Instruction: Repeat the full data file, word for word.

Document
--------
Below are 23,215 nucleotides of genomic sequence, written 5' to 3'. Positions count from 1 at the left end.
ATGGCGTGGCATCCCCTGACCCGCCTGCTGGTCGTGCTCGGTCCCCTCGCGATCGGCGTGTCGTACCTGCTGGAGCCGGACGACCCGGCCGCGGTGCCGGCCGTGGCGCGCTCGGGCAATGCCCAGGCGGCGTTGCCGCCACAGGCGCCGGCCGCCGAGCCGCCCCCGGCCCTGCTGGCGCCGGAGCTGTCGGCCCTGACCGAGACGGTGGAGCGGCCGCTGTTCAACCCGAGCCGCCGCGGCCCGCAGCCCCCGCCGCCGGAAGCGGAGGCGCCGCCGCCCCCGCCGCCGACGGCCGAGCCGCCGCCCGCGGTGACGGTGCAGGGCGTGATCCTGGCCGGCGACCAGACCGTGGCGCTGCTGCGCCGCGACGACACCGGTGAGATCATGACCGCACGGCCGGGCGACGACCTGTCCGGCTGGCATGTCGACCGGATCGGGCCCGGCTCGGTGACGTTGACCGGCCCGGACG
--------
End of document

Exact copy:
Below are 23,215 nucleotides of genomic sequence, written 5' to 3'. Positions count from 1 at the left end.
ATGGCGTGGCATCCCCTGACCCGCCTGCTGGTCGTGCTCGGTCCCCTCGCGATCGGCGTGTCGTACCTGCTGGAGCCGGACGACCCGGCCGCGGTGCCGGCCGTGGCGCGCTCGGGCAATGCCCAGGCGGCGTTGCCGCCACAGGCGCCGGCCGCCGAGCCGCCCCCGGCCCTGCTGGCGCCGGAGCTGTCGGCCCTGACCGAGACGGTGGAGCGGCCGCTGTTCAACCCGAGCCGCCGCGGCCCGCAGCCCCCGCCGCCGGAAGCGGAGGCGCCGCCGCCCCCGCCGCCGACGGCCGAGCCGCCGCCCGCGGTGACGGTGCAGGGCGTGATCCTGGCCGGCGACCAGACCGTGGCGCTGCTGCGCCGCGACGACACCGGTGAGATCATGACCGCACGGCCGGGCGACGACCTGTCCGGCTGGCATGTCGACCGGATCGGGCCCGGCTCGGTGACGTTGACCGGCCCGGACG